His book Yellow Hair was awarded Book of the Year by Just Reviews and Best Historical Fiction of 2016 by Colleen’s Book Reviews.

 About the author:

Andrew Joyce left high school at seventeen to hitchhike throughout the US, Canada, and Mexico. He wouldn’t return from his journey until years later when he decided to become a writer. Joyce has written five books. His first novel, Redemption: The Further Adventures of Huck Finn and Tom Sawyer, was awarded the Editors’ Choice Award for Best Western of 2013. A subsequent novel, Yellow Hair, received the Book of the Year award from Just Reviews and Best Historical Fiction of 2016 from Colleen’s Book Reviews.

Joyce now lives aboard a boat in Fort Lauderdale, Florida, where he is busy working on his next book, tentatively entitled, Mahoney: An American Story.

PS I highly recommend this book and you can get it on Amazon, along with his other books:


Book Review: The Forsaken Queen by Susan Appleyard #RBRT #historical fiction #historical romance


Susan Appleyard is the award-winning author of six books of historical fiction. Her latest, The Forsaken Queen, is about Queen Isabella of England, wife of the feckless Edward II.

Isabella’s reputation is not sterling – she has been called the ‘She-wolf of France’ – in part because of her contravention of custom and her extravagant lifestyle, plus her determination not to be the victim of corrupt men.

England's Queen Isabella, She-Wolf of France

Isabella was the youngest surviving child of Phillip IV of France and Joan I of Navarre. She was married in 1308 at the age of 12 to Edward, a handsome young king. At that time England was experiencing a period of growing conflict between the king and powerful baronial factions. Despite that, her early married years were happy and productive – she and Edward had four children, one of whom would rule as Edward III of England and another as Queen Joan of Scotland. When Edward came under the spell of a charismatic young man, Piers Gaveston, with whom he was rumored to have a romantic relationship, the Queen continued to support Edward, forming a working relationship with Piers and using her relationship with the French monarchy to bolster her own authority and power. During this time, Isabella was known for her beauty, diplomatic skills, and intelligence.

Gaveston was killed by the barons in 1312, only to be replaced by a new favorite of Edward’s, Hugh Despenser the Younger. Edward was a weak king and, ruled by Hugh Despenser, tried to take revenge on the barons, resulting in internecine warfare and repressive acts. Isabella hated Hugh Despenser and considered him to be the cause of her disintegrating marriage. Hugh turned Edward against her and persecuted her, keeping Isabella as a virtual prisoner – until she took destiny into her own hands.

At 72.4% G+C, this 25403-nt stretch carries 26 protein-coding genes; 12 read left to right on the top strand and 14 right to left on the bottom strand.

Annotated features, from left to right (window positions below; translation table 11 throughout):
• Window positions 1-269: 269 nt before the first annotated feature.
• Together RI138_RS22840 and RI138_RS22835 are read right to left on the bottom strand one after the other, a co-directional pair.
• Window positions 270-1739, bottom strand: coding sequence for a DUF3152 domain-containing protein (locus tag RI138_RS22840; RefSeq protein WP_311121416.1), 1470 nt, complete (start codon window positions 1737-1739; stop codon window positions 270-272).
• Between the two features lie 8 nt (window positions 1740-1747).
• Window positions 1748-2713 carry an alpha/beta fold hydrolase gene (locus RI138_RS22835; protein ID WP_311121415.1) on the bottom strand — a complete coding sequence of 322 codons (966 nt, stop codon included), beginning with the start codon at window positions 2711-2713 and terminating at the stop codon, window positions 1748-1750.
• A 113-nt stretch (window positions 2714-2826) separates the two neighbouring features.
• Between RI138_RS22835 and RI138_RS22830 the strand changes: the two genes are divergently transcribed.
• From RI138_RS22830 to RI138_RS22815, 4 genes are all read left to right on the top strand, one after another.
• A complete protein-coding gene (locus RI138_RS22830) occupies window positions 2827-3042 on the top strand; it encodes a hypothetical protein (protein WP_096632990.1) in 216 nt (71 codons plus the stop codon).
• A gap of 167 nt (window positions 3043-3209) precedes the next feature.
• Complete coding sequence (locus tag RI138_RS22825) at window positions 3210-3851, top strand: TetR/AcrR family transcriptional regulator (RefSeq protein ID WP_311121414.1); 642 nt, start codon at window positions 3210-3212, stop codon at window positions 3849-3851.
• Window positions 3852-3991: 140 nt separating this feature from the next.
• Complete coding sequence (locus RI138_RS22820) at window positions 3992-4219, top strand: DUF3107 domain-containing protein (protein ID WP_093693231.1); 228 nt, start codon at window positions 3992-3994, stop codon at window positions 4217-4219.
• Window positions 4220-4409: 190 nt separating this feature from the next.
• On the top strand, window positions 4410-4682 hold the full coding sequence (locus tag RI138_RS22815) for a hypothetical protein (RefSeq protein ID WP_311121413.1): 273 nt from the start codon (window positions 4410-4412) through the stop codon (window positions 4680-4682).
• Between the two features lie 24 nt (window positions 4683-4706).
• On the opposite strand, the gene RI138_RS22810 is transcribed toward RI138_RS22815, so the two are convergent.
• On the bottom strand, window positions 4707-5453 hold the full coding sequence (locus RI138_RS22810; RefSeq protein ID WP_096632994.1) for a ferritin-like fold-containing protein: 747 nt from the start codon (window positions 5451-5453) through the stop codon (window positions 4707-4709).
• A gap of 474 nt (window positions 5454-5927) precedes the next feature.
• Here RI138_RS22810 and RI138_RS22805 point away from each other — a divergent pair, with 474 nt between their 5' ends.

Historically, Isabella is not an endearing character; she has been compared to Cercei in Game of Thrones! Nevertheless, the author makes her worthy of the reader’s sympathy, creating a three-dimensional character who is all too human, with understandable foibles and the need for love and support. She is a fierce mother not only to her children but to her adopted country, England, becoming the first person to depose a sitting king and serving as regent and advisor to her son until he was old enough to become an effective leader.

I do love a good historical novel, especially one with a strong woman character and Appleyard does not disappoint. She brings the age to life with great attention to detail. Her characters live and breathe passion, romance, ambition, greed, evil, and duplicity. There is also a sizzling romance which develops into a life long love. This book is not a dense read, as some historical novels I have read have been, but it entertains, teaches history, and makes you feel a connection to Isabella. If you like historical novels, this is a must read. It reminded me of the novels of Phillipa Gregory, who is a favorite of mine.

About the author

Susan Appleyard was born in England, which is where she learned to love English history. She now lives in Canada in the summer. In winter she and her husband flee the cold for their second home in Mexico. Susan divides her time between writing and her hobby, oil painting. Writing will always be her first love. She was fortunate enough to have had two books published traditionally and is very excited about publishing ebooks.

She is the author of six other historical novels including This Son of York, Queen of Trial and Sorrow,  The First Plantagenet, and The Remorseless Queen.

You can find her on


You can find all of her books on Amazon:



English History Lovers, Have You Seen This?


I found this wonderful prize winning animation of the city of 17th century London on Susan Appleyard’s Facebook page (I am reviewing her latest book) and just had to share it!

Six students from De Montfort University have create a stellar 3D representation of 17th century London, as it existed before The Great Fire of 1666. The three-minute video provides a realistic animation of Tudor London, and particularly a section called Pudding Lane, where the fire started. As Londonist noted, “Although most of the buildings are conjectural, the students used a realistic street pattern [taken from historical maps] and even included the hanging signs of genuine inns and businesses” mentioned in diaries from the period.

For their efforts, the De Montfort team was awarded first prize in the Off the Map contest, a competition run by the British Library and video game developers GameCity and Crytek.